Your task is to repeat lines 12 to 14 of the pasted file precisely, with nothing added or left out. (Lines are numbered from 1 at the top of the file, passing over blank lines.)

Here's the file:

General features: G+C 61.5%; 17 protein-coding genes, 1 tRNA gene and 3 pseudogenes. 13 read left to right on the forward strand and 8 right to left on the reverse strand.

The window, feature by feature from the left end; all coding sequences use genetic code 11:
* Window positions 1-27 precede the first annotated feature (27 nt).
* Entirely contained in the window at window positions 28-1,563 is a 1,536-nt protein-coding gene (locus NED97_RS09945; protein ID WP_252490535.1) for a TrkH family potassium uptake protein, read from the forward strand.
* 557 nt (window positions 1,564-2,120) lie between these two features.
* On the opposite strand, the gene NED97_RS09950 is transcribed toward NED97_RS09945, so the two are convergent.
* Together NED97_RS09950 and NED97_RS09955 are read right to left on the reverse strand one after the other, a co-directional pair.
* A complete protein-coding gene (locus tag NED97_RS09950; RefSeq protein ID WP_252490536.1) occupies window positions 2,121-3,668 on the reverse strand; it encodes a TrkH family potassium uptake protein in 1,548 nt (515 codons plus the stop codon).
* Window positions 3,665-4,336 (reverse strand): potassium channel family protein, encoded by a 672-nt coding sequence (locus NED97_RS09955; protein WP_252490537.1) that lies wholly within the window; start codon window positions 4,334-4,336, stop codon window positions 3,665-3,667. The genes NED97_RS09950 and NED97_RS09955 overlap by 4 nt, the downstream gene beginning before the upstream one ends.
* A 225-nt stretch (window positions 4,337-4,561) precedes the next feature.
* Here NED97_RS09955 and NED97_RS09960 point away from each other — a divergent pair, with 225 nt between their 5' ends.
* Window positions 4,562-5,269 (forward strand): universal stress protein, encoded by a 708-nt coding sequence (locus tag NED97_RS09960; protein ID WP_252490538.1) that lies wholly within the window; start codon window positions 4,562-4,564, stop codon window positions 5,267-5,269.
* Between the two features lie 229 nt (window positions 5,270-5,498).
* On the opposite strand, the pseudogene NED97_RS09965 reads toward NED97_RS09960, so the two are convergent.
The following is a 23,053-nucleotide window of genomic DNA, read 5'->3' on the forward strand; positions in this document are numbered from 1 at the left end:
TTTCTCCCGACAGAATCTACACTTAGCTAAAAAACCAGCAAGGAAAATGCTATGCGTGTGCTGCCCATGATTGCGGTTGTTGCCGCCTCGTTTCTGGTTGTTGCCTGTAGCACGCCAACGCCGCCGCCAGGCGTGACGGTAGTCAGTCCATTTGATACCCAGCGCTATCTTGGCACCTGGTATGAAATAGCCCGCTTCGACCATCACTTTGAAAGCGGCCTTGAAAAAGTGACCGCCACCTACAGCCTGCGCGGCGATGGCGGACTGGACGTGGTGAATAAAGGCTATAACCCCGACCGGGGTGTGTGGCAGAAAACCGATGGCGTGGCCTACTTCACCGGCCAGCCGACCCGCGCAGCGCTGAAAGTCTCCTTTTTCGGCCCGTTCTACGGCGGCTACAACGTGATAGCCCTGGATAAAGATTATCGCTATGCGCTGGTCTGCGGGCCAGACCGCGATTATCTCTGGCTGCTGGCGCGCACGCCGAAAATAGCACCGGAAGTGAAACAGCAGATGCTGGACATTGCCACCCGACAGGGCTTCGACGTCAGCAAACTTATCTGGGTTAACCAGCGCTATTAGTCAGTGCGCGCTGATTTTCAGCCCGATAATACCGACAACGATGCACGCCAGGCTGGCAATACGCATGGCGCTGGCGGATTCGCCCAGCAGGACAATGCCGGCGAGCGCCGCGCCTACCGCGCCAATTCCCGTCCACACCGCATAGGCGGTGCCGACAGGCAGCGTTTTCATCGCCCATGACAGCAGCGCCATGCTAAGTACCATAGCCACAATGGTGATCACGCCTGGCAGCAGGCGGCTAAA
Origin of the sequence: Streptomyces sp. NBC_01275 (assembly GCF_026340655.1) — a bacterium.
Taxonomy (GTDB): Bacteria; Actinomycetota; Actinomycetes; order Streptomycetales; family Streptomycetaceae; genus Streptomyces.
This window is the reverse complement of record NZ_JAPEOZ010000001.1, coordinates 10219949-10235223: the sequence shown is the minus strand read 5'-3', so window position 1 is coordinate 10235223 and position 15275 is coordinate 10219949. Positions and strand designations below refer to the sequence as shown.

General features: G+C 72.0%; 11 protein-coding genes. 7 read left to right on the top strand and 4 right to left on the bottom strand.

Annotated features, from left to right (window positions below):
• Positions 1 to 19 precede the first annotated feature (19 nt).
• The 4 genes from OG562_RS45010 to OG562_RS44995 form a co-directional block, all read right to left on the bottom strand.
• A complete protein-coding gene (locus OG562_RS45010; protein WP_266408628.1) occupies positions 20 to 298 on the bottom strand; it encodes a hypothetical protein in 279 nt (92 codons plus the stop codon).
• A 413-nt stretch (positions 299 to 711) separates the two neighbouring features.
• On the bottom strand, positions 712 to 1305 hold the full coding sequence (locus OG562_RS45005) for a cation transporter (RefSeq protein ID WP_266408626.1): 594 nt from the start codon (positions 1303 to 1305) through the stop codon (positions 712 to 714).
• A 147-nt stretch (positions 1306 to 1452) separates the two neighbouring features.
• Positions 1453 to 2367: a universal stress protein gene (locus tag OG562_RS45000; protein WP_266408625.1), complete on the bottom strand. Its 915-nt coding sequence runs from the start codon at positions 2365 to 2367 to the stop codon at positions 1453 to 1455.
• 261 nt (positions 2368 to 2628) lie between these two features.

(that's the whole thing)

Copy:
* Window positions 4,562-5,269 (forward strand): universal stress protein, encoded by a 708-nt coding sequence (locus tag NED97_RS09960; protein ID WP_252490538.1) that lies wholly within the window; start codon window positions 4,562-4,564, stop codon window positions 5,267-5,269.
* Between the two features lie 229 nt (window positions 5,270-5,498).
* On the opposite strand, the pseudogene NED97_RS09965 reads toward NED97_RS09960, so the two are convergent.